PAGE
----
In an interview with Targeted Oncology™, Manmeet Ahluwalia, MD, discussed the importance of the Inaugural Miami Cancer Institute Precision Medicine Oncology Symposium, what to expect from his presentation on brain metastases, and what to expect from presentations by other experts.
Since the introduction of immunotherapies and targeted therapies, the solid tumor space has seen many improvements, according to Manmeet Ahluwalia, MD. To stay on top of the latest advances and discuss plans for the future of precision medicine, a new medical meeting has been created.
The Inaugural Miami Cancer Institute Precision Medicine Oncology Symposium, chaired by Ahluwalia, the chief of Medical Oncology, chief scientific officer & deputy director at Miami Cancer Institute of Baptist Health South Florida, brings together leading experts in oncology to discuss progress, unmet needs, and projects. On day 1 of the inaugural meeting, Ahluwalia’s own presentation focuses on the past, present, and future of precision medicine for patients with brain metastases.
“I think we have made tremendous progress in outcomes of patients for brain metastases. We now have targeted therapies and immunotherapies that are working extremely well for these patients. Traditionally, radiosurgery or focused forms of radiation were the foundation of treatment for these patients. I think the next 5 to 10 years will focus on how we can combine focused forms of radiation with targeted therapies or immunotherapies. We should also decide the scheduling and the sequencing of these modalities to provide more individualized efforts for our patients, in a multidisciplinary manner,” Ahluwalia told Targeted Oncology™, in an interview.
There are some unanswered questions around the use of precision medicine for the treatment of brain metastases, according to Ahluwalia. For example, there is not much literature on how to sequence the many available therapies for these patients. The next few years of research should focus on this question.
In the interview, Ahluwalia discussed the importance of the meeting, what to expect from his presentation on brain metastases, and what to expect from presentations by other experts.
TARGETED ONCOLOGY: Can you talk about the launch of Precision Medicine Oncology Symposium? What are the goals of the symposium?
Ahluwalia: As we all know, in the last decade or 2, we have made some phenomenal breakthroughs in the field of oncology, using genetic drivers of the disease and targeted therapies. This has led to improved outcomes for our patients. We would like the Precision Medicine Oncology Symposium to become a fertile ground for interactions of the audience with key opinion leaders to know the latest developments in the field. We also want this to be a place to discuss future projects and collaborations to improve outcomes of patients with cancer, not only in South Florida, but nationally and globally.
What are some of the topics being discussed by KOLs this year?
We decided to focus on all the topics in solid tumors. We have sessions on lung cancer, breast cancer, gastrointestinal oncology, gynecologic oncology, sarcoma, head and neck, and brain tumors. Other presenters and I will be discussing how the latest advances in the field of precision oncology is driving outcomes in the field.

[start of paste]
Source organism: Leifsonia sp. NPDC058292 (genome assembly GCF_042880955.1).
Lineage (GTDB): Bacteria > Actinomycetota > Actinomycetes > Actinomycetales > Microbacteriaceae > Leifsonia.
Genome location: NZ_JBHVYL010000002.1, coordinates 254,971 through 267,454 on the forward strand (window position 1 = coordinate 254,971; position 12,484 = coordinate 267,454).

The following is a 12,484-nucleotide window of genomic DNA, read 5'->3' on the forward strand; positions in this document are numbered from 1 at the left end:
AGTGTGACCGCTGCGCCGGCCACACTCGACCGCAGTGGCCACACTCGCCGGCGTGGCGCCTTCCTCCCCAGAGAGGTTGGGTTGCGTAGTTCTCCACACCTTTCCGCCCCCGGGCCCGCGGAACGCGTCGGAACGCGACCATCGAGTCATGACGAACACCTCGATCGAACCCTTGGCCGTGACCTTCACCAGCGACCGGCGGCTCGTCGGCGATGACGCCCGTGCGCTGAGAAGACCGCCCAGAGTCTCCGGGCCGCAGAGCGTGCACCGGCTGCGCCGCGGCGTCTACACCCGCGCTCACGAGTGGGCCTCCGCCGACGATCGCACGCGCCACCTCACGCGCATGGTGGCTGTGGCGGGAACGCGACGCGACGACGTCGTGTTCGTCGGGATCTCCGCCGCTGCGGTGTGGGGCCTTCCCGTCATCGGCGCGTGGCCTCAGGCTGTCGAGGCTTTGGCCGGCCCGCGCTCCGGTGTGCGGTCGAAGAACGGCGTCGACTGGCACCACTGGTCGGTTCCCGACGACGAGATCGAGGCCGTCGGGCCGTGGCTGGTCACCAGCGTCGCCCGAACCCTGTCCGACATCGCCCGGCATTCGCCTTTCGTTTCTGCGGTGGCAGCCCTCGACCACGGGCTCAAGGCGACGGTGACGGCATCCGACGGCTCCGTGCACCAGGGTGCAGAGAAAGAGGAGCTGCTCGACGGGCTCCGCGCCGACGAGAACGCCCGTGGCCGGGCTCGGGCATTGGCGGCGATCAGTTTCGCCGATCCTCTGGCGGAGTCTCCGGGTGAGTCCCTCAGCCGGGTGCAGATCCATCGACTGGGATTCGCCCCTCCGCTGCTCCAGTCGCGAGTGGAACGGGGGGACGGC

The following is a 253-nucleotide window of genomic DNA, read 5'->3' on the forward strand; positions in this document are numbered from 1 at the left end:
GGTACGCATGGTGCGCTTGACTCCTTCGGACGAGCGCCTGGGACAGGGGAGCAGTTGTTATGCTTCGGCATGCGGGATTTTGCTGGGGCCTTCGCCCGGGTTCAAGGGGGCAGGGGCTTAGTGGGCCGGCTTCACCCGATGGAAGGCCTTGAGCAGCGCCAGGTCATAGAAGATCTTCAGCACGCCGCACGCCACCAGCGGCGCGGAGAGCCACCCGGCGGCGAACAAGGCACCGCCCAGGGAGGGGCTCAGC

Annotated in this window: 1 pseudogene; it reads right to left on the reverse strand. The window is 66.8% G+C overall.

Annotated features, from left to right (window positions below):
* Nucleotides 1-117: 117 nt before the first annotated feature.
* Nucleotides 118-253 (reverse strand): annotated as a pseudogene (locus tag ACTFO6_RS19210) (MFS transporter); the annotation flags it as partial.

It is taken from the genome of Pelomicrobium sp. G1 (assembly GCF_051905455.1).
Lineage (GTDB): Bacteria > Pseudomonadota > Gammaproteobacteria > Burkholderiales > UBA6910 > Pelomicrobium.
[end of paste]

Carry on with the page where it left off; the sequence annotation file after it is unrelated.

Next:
What is important to note about your presentation?
My talk focused on brain metastases and how outcomes of patients with brain metastases have traditionally been dismal. On average, these patients only survive 9 to12 months. However, with advances in the field of precision oncology, in the last decade or so, we've made some major breakthroughs. We now have patients with brain metastases, EGFR-positive lung cancer, for example, who are now living 24 to 30 months. We have patients with ALK-altered lung cancer and brain metastases that on an average are living 5 to 6 years.
We've seen transformative changes in the field of brain metastases. Now, a lot of our research focuses on combining the targeted therapies and immunotherapies with forms of radiation. This is to see if the combinatorial approaches can further improve the quality-of-life of our patients and help them live longer.
What unmet news for patients with brain metastases do you hope to see addressed in clinical trials?
I think we have made tremendous progress in outcomes of patients for brain metastases. We now have targeted therapies and immunotherapies that are working extremely well for these patients. Traditionally, radiosurgery or focused forms of radiation were the foundation of treatment for these patients. I think the next 5 to 10 years will focus on how we can combine focused forms of radiation with targeted therapies or immunotherapies. We should also decide the scheduling and the sequencing of these modalities to provide more individualized efforts for our patients in a multidisciplinary manner.
What presentation has garnered the most excitement from attendees?
We have multiple key opinion leaders. I'm looking forward to talks from number of exceptional speakers we have at this conference, Julie R. Gralow, MD, FACP, FASCO, who is the chief medical officer at the American Society of Clinical Oncology [ASCO]. She is going to come and enlighten us about all the efforts which are being led out of ASCO, which is the largest global society of oncology professionals in the world. She is going to focus on some of the targeted therapy efforts that ASCO has led in last few years, what to expect from her and ASCO, and how we can work collaboratively going forward to improve the outcomes for our patients.